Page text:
The War Office eventually gave up the buildings in May 1919 and University College of Southampton began the session of 1919-1920 in its new home, continuing to make use of the wooden huts. Since it had originally been intended to form part of the central block between the two wings, none of the existing buildings had room specifically set aside for a library. A large room on the first floor in the northern wing of the main building served as a reading room and also housed a selection of the books most in use. However, these were only a fraction of the 35,000 volumes which the Library now possessed, with the majority of the books dispersed through the corridors and huts.
The Turner Sims Library and Gurney-Dixon Building (1930s-50s)
The completion of the central block had to wait until the 1930s when the construction of the Turner Sims Library was made possible by the donation of £24,250 by the daughters of Edward Turner Sims, a former member of Council. The Turner Sims Library, which now forms the front of the present Hartley Library, was opened by H.R.H. the Duke of York (later King George VI) in October 1935. The new building filled most of the gap between the two parts of the original building (which now make up the north and south wings of the Hartley Library).
Photographs of the Turner Sims Library, opened in 1935
While this was welcomed as a long overdue improvement, space remained an issue. Planning began for a much larger extension in 1947 but it wasn’t until 1959 that the Gurney-Dixon Building at the rear of the Turner Sims Library was finally declared open. The extension was named after Sir Samuel Gurney-Dixon who was chair of Council for 21 years. To mark the occasion he presented to the Library six rare editions of Divina Commedia, including a copy of the Brescia edition of 1487.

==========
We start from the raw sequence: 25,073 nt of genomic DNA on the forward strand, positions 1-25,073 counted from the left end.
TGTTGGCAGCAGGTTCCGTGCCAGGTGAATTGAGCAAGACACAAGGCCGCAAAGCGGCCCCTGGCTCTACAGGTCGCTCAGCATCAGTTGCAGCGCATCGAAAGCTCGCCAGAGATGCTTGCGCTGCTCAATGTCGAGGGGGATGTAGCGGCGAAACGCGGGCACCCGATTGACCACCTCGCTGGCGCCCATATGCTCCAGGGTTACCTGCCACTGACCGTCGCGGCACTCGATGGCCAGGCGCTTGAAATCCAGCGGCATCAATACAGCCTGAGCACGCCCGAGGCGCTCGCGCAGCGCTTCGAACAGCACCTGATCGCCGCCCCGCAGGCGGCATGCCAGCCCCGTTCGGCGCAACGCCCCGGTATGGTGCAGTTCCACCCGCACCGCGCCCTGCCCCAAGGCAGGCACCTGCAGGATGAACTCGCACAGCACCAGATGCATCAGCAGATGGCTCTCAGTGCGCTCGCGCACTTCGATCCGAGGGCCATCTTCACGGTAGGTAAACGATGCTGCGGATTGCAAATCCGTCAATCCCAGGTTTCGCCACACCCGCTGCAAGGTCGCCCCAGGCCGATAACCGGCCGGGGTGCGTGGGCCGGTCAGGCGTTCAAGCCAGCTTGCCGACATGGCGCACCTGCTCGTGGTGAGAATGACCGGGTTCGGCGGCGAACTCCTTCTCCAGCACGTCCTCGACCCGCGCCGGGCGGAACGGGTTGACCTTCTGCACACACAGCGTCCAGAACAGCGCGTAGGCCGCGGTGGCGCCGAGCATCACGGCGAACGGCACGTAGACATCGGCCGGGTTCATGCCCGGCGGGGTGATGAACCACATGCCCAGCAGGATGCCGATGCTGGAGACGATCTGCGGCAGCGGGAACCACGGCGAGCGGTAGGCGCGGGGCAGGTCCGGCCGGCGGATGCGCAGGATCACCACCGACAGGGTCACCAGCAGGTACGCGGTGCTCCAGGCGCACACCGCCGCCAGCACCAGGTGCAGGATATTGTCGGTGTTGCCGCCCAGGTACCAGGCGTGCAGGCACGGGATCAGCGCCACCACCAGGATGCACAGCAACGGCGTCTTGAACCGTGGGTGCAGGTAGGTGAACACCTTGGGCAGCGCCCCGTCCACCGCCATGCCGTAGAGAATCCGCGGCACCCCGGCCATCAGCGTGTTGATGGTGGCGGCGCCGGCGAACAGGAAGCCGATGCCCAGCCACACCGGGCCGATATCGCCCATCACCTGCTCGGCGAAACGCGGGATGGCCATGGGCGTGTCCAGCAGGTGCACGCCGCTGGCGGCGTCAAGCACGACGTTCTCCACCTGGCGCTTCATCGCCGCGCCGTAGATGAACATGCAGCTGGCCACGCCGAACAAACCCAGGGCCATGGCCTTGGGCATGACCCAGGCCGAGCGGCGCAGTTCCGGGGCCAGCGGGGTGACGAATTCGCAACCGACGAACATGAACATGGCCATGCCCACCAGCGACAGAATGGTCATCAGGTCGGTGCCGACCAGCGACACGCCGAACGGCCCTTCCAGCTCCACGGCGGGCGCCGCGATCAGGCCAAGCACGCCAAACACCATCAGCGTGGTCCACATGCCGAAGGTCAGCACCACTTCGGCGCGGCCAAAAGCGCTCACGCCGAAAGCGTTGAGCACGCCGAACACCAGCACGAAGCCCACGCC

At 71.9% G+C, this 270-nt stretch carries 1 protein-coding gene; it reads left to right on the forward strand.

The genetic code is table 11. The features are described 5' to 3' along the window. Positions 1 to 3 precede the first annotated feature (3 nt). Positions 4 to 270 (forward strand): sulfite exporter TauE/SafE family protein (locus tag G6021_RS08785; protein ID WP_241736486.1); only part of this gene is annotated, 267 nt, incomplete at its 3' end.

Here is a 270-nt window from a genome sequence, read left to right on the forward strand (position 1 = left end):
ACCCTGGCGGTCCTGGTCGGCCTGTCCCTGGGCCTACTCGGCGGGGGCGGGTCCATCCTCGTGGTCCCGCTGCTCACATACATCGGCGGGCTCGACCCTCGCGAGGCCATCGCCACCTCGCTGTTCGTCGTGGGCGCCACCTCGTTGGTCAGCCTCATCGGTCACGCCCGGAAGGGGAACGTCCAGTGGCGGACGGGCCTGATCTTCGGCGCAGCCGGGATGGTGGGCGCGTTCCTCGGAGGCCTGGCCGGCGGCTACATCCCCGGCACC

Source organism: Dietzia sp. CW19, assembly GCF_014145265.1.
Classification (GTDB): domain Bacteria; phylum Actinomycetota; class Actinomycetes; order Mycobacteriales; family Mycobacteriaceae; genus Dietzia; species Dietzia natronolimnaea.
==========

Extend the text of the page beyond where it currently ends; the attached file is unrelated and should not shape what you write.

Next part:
Photographs of the interior and exterior of the Gurney-Dixon Building, 1959
Developments in collections and services (1960s-80s)
In addition to its main stock, the Library had by now acquired a number of valuable printed special collections. These included the agricultural library of W. Frank Perkins, acquired in 1945. This trend continued with the transfer of the private library of Reverend Dr James Parkes to the University in 1964. Focusing on Jewish/non-Jewish relations, the Parkes Library originally consisted of 4,500 books, 2,000 pamphlets and sets of periodicals. Since that time the collection has expanded significantly and has led to the development the University’s special interest in Anglo-Jewish archives.
Opening of the Parkes Library, 1964
By 1969 the Library already housed over a quarter of a million books leading to a critical space problem. An extension to the first floor, for the Special Collections, was completed the same year and was followed by an extension to the north wing and mezzanine in 1970, with an ‘attractive and welcoming entrance’ ready by the end of the session. However, the Library’s stock continued to grow. The decade saw the arrival of the Ford Collection of British Official Publications. Originally brought to the University by Professor Percy Ford and his wife Dr Grace Ford, the collection formed the basis of the Parliamentary Papers Library which opened in 1971. Further efforts were undertaken to alleviate space issues in 1978, including the addition of a mezzanine floor to the Turner Sims part of the Library, creating a new area of 500 square metres.